I’m not going to hide how I feel about the 3 pipelines.

Not that it was ever a real secret for anyone who knows anything about me.

But, saying it here, out aloud.

I am not for the 3 pipelines continuing.

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What a hard thing to say in an article.

I can feel myself getting terrified as I type those words.

I’m afraid this article will get flack.

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And might this be something that I think, I hope, that someone, somewhere, somehow, might consider?

Simply put:  A concurrent approach.

Something that is happening at the same time as everything else.

Nobody is need to change their approach about the 3 pipelines.

Be for the 3 pipelines.

Be against the 3 pipelines.

Be both for and against the pipelines.

Be wherever we are.


Consider adding this concurrent approach on … well, concurrently. 

Right along with the 3 pipelines.

Simply because it can create new jobs and energy on its own power.

11,000 more jobs for this corner here, 7,000 jobs for that corner over there.

Tons of green energy here, tons of a different green energy there.

But also because it can also be a backup plan if the unexpected happens.

This complex world changing so fast, ain’t dial-up rotary phones around much no more.


Today, plenty of rural areas don’t have electricity, and there, most people slip their mobile phones into their pockets and take off.

Look ma, no more landline lines to fuss with!!


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If something DOES change, this concurrent approach means that things can be more simple and more manageable down the road.

No need for big oil and gas companies to evaporate one day, leaving behind a destructive path of lost jobs.

They call it diversification:  the putting more eggs in the basket so that if one breaks, we still have other eggs.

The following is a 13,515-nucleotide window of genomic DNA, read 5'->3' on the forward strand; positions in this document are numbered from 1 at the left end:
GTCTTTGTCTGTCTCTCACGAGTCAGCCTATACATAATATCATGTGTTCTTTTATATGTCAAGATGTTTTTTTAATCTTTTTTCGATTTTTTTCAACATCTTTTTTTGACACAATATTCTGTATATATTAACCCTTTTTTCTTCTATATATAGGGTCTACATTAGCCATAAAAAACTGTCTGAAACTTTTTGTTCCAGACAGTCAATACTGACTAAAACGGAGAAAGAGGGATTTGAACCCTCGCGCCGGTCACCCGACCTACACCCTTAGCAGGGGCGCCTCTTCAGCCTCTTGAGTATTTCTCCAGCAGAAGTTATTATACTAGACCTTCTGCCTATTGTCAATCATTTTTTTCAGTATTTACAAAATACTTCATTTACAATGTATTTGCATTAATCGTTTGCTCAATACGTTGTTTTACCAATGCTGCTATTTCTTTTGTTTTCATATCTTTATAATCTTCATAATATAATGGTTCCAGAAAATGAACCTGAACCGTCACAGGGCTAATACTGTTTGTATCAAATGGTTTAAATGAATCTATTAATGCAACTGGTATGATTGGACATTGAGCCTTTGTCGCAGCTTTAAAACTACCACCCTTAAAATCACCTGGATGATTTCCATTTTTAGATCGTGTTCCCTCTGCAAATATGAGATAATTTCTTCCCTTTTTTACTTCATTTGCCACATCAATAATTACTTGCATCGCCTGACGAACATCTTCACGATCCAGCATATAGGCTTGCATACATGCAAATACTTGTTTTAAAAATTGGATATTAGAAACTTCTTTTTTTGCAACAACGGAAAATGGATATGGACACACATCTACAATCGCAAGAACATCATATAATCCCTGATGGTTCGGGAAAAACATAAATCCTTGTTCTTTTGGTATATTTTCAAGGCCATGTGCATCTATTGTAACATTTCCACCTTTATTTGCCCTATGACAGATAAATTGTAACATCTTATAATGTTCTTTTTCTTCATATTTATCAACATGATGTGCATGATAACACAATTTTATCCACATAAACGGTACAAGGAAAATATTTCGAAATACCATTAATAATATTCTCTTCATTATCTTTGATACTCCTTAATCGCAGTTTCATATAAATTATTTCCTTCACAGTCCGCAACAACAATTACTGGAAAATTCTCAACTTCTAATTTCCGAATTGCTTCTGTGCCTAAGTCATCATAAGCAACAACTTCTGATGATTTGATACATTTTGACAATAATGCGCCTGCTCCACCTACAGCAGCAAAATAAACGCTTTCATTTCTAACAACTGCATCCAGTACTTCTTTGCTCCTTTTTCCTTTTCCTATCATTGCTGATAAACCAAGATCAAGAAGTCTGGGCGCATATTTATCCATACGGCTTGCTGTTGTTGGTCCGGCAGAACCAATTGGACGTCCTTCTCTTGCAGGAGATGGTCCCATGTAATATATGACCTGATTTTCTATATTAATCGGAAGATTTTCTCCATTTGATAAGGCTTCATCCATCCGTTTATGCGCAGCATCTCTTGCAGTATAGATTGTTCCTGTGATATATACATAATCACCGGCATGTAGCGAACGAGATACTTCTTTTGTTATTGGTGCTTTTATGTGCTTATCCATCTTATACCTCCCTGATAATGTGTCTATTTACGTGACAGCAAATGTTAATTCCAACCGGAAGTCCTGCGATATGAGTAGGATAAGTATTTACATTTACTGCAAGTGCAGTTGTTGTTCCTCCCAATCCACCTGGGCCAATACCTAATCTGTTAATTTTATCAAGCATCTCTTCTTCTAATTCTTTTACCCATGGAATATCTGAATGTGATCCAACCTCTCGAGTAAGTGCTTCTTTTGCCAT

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Crunching the numbers is not my thing.

I can’t seem able to add up what it costs for any of the 3 pipelines right now, right here, or for the next 5 years, or 10 years, 20 years, etc.

It’s all beyond me.

Keeping it simple:

How’s this, instead?

For whomever may so be inclined:

Consider crunching the numbers on what’s being invested into the 3 pipelines, in whatever fashion makes sense.

Input all kinds of factors.

Then, figure out what 5% of that total sum looks like.

Or a lower % if you prefer.




Even … 0.07%?

Whatever works.

Then … consider finding that money.

However, wherever, whomever.

Then … consider putting it into the concurrent approach.

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And the concurrent approach?

Them oil and gas companies, they’re not bad guys.

They started out in early 19th century when it was a pretty darn good idea.

Today, we have roads, highways, electricity, cars, airplanes, subways and skytrains, the list goes on and on and on.

We got 7+ billion people, we need some kind of infrastructure going.

Beating the the oil and gas companies up ain’t gonna work.

Maybe ask them for their own ideas instead?